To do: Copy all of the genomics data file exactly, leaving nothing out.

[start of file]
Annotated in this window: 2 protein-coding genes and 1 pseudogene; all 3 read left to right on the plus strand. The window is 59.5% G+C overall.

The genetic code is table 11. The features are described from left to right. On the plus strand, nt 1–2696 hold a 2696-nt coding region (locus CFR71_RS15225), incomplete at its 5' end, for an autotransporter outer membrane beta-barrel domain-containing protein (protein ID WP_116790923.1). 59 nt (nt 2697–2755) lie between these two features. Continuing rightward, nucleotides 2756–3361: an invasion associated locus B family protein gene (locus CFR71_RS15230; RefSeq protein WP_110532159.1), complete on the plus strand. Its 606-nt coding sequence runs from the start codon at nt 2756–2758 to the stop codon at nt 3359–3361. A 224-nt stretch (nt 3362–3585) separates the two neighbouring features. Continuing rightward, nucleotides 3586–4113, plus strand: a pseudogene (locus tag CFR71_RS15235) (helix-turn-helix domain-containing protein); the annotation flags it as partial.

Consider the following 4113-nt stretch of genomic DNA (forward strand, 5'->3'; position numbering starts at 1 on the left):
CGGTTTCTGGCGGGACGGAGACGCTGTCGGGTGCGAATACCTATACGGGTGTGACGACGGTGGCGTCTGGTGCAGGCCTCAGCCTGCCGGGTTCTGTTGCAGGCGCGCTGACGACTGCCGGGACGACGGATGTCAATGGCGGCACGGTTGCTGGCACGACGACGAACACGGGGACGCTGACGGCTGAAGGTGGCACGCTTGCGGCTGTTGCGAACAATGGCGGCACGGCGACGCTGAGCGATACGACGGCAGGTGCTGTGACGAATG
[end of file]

Annotated in this window: 2 protein-coding genes and 1 pseudogene; all 3 read left to right on the plus strand. The window is 59.5% G+C overall.

The genetic code is table 11. The features are described from left to right. On the plus strand, nt 1–2696 hold a 2696-nt coding region (locus CFR71_RS15225), incomplete at its 5' end, for an autotransporter outer membrane beta-barrel domain-containing protein (protein ID WP_116790923.1). 59 nt (nt 2697–2755) lie between these two features. Continuing rightward, nucleotides 2756–3361: an invasion associated locus B family protein gene (locus CFR71_RS15230; RefSeq protein WP_110532159.1), complete on the plus strand. Its 606-nt coding sequence runs from the start codon at nt 2756–2758 to the stop codon at nt 3359–3361. A 224-nt stretch (nt 3362–3585) separates the two neighbouring features. Continuing rightward, nucleotides 3586–4113, plus strand: a pseudogene (locus tag CFR71_RS15235) (helix-turn-helix domain-containing protein); the annotation flags it as partial.

Consider the following 4113-nt stretch of genomic DNA (forward strand, 5'->3'; position numbering starts at 1 on the left):
CGGTTTCTGGCGGGACGGAGACGCTGTCGGGTGCGAATACCTATACGGGTGTGACGACGGTGGCGTCTGGTGCAGGCCTCAGCCTGCCGGGTTCTGTTGCAGGCGCGCTGACGACTGCCGGGACGACGGATGTCAATGGCGGCACGGTTGCTGGCACGACGACGAACACGGGGACGCTGACGGCTGAAGGTGGCACGCTTGCGGCTGTTGCGAACAATGGCGGCACGGCGACGCTGAGCGATACGACGGCAGGTGCTGTGACGAATG